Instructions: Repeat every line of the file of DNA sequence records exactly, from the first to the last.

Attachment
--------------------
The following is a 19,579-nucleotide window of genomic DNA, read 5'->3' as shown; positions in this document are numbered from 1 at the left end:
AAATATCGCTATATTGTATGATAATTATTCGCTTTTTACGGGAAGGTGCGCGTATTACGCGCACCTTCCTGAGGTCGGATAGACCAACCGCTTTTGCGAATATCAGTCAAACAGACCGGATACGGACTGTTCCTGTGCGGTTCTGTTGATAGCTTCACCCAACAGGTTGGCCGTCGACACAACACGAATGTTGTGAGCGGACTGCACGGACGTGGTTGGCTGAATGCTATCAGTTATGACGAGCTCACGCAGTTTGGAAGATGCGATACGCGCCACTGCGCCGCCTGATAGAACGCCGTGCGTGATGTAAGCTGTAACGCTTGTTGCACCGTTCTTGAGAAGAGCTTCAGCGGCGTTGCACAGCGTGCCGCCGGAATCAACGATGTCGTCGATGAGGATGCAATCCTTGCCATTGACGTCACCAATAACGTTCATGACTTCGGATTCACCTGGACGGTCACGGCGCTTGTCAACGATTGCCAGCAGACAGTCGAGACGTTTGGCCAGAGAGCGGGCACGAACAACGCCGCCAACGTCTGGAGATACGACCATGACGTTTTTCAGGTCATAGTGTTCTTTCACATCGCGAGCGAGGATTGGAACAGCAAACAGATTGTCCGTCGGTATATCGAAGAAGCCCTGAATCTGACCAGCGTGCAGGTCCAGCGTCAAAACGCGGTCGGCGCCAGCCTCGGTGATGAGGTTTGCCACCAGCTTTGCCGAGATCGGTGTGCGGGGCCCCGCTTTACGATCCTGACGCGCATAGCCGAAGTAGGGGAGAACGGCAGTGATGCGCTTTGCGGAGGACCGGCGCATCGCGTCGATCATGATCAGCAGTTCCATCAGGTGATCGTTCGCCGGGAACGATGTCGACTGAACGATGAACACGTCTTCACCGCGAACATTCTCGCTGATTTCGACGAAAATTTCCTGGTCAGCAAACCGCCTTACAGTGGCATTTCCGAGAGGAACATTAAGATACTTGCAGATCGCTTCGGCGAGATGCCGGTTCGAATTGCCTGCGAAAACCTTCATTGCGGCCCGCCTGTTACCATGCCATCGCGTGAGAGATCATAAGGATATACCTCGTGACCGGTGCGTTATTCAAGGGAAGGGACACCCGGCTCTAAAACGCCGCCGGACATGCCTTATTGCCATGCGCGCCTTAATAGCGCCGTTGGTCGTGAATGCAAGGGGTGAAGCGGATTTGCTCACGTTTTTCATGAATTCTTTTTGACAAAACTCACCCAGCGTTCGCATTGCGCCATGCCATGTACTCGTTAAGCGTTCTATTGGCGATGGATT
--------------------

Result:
The following is a 19,579-nucleotide window of genomic DNA, read 5'->3' as shown; positions in this document are numbered from 1 at the left end:
AAATATCGCTATATTGTATGATAATTATTCGCTTTTTACGGGAAGGTGCGCGTATTACGCGCACCTTCCTGAGGTCGGATAGACCAACCGCTTTTGCGAATATCAGTCAAACAGACCGGATACGGACTGTTCCTGTGCGGTTCTGTTGATAGCTTCACCCAACAGGTTGGCCGTCGACACAACACGAATGTTGTGAGCGGACTGCACGGACGTGGTTGGCTGAATGCTATCAGTTATGACGAGCTCACGCAGTTTGGAAGATGCGATACGCGCCACTGCGCCGCCTGATAGAACGCCGTGCGTGATGTAAGCTGTAACGCTTGTTGCACCGTTCTTGAGAAGAGCTTCAGCGGCGTTGCACAGCGTGCCGCCGGAATCAACGATGTCGTCGATGAGGATGCAATCCTTGCCATTGACGTCACCAATAACGTTCATGACTTCGGATTCACCTGGACGGTCACGGCGCTTGTCAACGATTGCCAGCAGACAGTCGAGACGTTTGGCCAGAGAGCGGGCACGAACAACGCCGCCAACGTCTGGAGATACGACCATGACGTTTTTCAGGTCATAGTGTTCTTTCACATCGCGAGCGAGGATTGGAACAGCAAACAGATTGTCCGTCGGTATATCGAAGAAGCCCTGAATCTGACCAGCGTGCAGGTCCAGCGTCAAAACGCGGTCGGCGCCAGCCTCGGTGATGAGGTTTGCCACCAGCTTTGCCGAGATCGGTGTGCGGGGCCCCGCTTTACGATCCTGACGCGCATAGCCGAAGTAGGGGAGAACGGCAGTGATGCGCTTTGCGGAGGACCGGCGCATCGCGTCGATCATGATCAGCAGTTCCATCAGGTGATCGTTCGCCGGGAACGATGTCGACTGAACGATGAACACGTCTTCACCGCGAACATTCTCGCTGATTTCGACGAAAATTTCCTGGTCAGCAAACCGCCTTACAGTGGCATTTCCGAGAGGAACATTAAGATACTTGCAGATCGCTTCGGCGAGATGCCGGTTCGAATTGCCTGCGAAAACCTTCATTGCGGCCCGCCTGTTACCATGCCATCGCGTGAGAGATCATAAGGATATACCTCGTGACCGGTGCGTTATTCAAGGGAAGGGACACCCGGCTCTAAAACGCCGCCGGACATGCCTTATTGCCATGCGCGCCTTAATAGCGCCGTTGGTCGTGAATGCAAGGGGTGAAGCGGATTTGCTCACGTTTTTCATGAATTCTTTTTGACAAAACTCACCCAGCGTTCGCATTGCGCCATGCCATGTACTCGTTAAGCGTTCTATTGGCGATGGATT